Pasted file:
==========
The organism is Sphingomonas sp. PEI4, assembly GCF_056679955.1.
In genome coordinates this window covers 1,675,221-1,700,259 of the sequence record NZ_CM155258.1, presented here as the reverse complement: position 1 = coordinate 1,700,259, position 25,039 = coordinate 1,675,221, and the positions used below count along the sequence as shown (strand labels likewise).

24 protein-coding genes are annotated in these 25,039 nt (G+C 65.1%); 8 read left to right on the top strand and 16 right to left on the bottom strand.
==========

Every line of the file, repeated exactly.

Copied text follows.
The organism is Sphingomonas sp. PEI4, assembly GCF_056679955.1.
In genome coordinates this window covers 1,675,221-1,700,259 of the sequence record NZ_CM155258.1, presented here as the reverse complement: position 1 = coordinate 1,700,259, position 25,039 = coordinate 1,675,221, and the positions used below count along the sequence as shown (strand labels likewise).

24 protein-coding genes are annotated in these 25,039 nt (G+C 65.1%); 8 read left to right on the top strand and 16 right to left on the bottom strand.